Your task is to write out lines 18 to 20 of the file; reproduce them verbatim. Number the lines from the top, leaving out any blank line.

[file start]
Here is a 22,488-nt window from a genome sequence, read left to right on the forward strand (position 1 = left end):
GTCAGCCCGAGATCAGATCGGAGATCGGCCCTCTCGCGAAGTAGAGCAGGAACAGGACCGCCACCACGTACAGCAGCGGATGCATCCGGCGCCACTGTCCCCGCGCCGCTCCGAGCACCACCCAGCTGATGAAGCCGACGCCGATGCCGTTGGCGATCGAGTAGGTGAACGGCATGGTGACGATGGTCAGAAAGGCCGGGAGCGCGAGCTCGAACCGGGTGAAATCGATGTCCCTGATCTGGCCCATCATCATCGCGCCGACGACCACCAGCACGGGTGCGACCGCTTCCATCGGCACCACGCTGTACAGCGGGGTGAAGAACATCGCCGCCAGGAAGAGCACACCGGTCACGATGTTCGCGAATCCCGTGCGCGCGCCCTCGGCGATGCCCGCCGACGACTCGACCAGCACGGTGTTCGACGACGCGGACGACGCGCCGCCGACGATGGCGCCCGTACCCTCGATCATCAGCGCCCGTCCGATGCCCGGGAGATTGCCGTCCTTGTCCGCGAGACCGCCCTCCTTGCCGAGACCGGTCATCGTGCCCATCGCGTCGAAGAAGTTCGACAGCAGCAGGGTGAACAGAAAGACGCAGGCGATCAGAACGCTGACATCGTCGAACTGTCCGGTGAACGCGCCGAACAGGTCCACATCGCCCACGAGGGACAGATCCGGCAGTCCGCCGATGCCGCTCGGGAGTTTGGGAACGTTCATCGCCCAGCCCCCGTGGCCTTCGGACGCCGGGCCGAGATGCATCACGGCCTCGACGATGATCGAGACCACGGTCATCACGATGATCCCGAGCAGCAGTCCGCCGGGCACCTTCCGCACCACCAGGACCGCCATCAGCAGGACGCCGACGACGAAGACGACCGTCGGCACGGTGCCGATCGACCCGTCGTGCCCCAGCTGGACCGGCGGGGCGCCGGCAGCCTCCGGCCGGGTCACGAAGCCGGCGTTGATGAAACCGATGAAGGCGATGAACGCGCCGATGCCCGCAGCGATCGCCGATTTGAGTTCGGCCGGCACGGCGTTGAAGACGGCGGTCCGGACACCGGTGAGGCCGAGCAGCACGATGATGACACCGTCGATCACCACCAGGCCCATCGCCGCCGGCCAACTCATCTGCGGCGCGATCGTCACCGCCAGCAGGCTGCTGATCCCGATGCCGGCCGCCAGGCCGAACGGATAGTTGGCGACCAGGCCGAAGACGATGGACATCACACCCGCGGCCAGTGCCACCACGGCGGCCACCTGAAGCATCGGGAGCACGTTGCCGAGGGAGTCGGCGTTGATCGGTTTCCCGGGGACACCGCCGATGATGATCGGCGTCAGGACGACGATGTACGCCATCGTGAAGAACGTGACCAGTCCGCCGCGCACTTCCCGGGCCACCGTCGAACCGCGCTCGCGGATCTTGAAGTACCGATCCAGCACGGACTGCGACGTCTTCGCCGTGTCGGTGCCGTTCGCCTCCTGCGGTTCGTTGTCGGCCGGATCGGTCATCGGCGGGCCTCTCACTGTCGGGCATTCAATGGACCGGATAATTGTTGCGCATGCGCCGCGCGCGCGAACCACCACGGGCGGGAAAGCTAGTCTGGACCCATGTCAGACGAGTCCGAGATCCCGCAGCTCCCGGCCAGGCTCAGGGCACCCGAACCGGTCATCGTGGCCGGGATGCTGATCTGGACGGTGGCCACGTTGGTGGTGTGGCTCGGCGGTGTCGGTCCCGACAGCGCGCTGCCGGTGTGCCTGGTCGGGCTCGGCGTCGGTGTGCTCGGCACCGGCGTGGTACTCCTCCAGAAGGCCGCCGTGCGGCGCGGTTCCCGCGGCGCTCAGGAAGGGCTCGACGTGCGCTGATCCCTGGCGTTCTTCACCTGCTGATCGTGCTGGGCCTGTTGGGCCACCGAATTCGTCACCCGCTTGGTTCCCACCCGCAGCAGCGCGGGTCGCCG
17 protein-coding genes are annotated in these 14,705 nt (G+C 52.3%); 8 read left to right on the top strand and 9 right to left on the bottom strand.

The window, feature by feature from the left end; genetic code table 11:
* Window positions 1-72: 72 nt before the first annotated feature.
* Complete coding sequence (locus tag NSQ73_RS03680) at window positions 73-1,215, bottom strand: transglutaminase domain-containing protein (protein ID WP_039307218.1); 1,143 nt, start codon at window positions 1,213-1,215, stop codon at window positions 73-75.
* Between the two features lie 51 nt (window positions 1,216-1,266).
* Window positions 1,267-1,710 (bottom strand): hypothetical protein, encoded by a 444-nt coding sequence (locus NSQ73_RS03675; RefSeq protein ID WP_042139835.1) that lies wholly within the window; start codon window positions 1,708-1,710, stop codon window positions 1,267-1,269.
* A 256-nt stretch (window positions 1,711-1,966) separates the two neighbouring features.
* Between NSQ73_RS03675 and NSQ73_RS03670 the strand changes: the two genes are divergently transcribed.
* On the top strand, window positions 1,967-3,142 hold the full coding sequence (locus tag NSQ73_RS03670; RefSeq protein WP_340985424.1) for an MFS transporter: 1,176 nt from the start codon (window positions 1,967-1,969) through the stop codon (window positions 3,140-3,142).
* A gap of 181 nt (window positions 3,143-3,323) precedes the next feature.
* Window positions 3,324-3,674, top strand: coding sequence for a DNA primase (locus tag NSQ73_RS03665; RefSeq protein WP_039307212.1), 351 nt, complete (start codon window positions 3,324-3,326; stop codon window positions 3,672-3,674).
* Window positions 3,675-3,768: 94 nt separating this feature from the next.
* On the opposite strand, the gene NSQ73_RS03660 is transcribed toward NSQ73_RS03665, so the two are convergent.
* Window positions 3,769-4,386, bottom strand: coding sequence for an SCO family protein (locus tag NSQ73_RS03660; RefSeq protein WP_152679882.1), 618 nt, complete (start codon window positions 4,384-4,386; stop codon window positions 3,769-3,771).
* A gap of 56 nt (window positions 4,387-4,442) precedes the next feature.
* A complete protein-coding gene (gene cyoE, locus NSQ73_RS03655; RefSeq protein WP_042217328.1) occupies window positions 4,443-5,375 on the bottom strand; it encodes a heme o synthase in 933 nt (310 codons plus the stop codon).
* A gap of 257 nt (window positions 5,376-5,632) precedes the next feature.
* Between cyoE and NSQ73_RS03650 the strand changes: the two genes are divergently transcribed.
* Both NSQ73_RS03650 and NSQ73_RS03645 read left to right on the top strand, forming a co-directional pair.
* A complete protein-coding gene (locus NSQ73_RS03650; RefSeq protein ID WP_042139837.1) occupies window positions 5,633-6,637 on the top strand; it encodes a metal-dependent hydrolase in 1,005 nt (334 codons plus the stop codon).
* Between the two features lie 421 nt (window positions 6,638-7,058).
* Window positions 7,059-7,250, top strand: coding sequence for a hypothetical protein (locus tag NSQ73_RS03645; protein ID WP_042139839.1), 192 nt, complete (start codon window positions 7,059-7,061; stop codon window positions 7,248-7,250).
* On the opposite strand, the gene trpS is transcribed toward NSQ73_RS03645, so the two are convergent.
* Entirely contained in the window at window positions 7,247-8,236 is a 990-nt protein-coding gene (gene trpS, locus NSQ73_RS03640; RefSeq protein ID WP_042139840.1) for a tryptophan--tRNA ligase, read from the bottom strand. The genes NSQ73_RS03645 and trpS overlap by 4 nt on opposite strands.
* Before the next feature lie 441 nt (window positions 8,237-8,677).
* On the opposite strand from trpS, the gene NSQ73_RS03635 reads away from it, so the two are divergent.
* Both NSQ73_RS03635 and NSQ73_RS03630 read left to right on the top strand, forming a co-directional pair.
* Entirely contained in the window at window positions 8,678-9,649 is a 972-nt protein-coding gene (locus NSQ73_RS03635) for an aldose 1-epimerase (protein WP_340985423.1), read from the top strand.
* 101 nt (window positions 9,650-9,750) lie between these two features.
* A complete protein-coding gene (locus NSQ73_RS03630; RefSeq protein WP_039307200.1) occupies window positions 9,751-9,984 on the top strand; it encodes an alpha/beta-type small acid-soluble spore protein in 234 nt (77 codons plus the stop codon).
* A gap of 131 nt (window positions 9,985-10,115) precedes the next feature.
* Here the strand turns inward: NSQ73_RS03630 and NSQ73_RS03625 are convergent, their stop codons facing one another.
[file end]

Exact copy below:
* A complete protein-coding gene (gene cyoE, locus NSQ73_RS03655; RefSeq protein WP_042217328.1) occupies window positions 4,443-5,375 on the bottom strand; it encodes a heme o synthase in 933 nt (310 codons plus the stop codon).
* A gap of 257 nt (window positions 5,376-5,632) precedes the next feature.
* Between cyoE and NSQ73_RS03650 the strand changes: the two genes are divergently transcribed.